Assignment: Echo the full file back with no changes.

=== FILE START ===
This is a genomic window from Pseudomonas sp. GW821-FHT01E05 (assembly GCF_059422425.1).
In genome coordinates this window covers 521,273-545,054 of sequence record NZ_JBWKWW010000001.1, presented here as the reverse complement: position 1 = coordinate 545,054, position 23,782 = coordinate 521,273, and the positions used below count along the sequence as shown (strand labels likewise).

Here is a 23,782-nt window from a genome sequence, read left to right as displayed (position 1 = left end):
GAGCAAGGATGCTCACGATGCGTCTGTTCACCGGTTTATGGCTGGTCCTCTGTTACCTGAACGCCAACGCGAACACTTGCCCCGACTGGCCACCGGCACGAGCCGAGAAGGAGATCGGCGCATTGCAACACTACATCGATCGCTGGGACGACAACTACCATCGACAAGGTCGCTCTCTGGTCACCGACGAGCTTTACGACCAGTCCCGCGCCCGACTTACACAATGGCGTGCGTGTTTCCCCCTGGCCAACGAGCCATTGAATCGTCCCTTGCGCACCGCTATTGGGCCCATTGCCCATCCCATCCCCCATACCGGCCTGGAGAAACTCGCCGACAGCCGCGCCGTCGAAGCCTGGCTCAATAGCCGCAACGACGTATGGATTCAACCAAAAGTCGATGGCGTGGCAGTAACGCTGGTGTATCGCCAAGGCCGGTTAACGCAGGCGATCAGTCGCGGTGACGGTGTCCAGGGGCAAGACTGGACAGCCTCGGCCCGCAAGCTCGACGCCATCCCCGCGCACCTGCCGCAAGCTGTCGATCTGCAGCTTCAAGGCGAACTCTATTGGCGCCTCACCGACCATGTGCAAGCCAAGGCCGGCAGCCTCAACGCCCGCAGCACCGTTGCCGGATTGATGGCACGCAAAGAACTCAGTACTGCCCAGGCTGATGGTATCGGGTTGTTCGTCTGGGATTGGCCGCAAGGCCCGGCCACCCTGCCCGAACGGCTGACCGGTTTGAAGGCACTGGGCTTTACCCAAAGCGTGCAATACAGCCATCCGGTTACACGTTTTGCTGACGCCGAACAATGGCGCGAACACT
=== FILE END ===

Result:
This is a genomic window from Pseudomonas sp. GW821-FHT01E05 (assembly GCF_059422425.1).
In genome coordinates this window covers 521,273-545,054 of sequence record NZ_JBWKWW010000001.1, presented here as the reverse complement: position 1 = coordinate 545,054, position 23,782 = coordinate 521,273, and the positions used below count along the sequence as shown (strand labels likewise).

Here is a 23,782-nt window from a genome sequence, read left to right as displayed (position 1 = left end):
GAGCAAGGATGCTCACGATGCGTCTGTTCACCGGTTTATGGCTGGTCCTCTGTTACCTGAACGCCAACGCGAACACTTGCCCCGACTGGCCACCGGCACGAGCCGAGAAGGAGATCGGCGCATTGCAACACTACATCGATCGCTGGGACGACAACTACCATCGACAAGGTCGCTCTCTGGTCACCGACGAGCTTTACGACCAGTCCCGCGCCCGACTTACACAATGGCGTGCGTGTTTCCCCCTGGCCAACGAGCCATTGAATCGTCCCTTGCGCACCGCTATTGGGCCCATTGCCCATCCCATCCCCCATACCGGCCTGGAGAAACTCGCCGACAGCCGCGCCGTCGAAGCCTGGCTCAATAGCCGCAACGACGTATGGATTCAACCAAAAGTCGATGGCGTGGCAGTAACGCTGGTGTATCGCCAAGGCCGGTTAACGCAGGCGATCAGTCGCGGTGACGGTGTCCAGGGGCAAGACTGGACAGCCTCGGCCCGCAAGCTCGACGCCATCCCCGCGCACCTGCCGCAAGCTGTCGATCTGCAGCTTCAAGGCGAACTCTATTGGCGCCTCACCGACCATGTGCAAGCCAAGGCCGGCAGCCTCAACGCCCGCAGCACCGTTGCCGGATTGATGGCACGCAAAGAACTCAGTACTGCCCAGGCTGATGGTATCGGGTTGTTCGTCTGGGATTGGCCGCAAGGCCCGGCCACCCTGCCCGAACGGCTGACCGGTTTGAAGGCACTGGGCTTTACCCAAAGCGTGCAATACAGCCATCCGGTTACACGTTTTGCTGACGCCGAACAATGGCGCGAACACT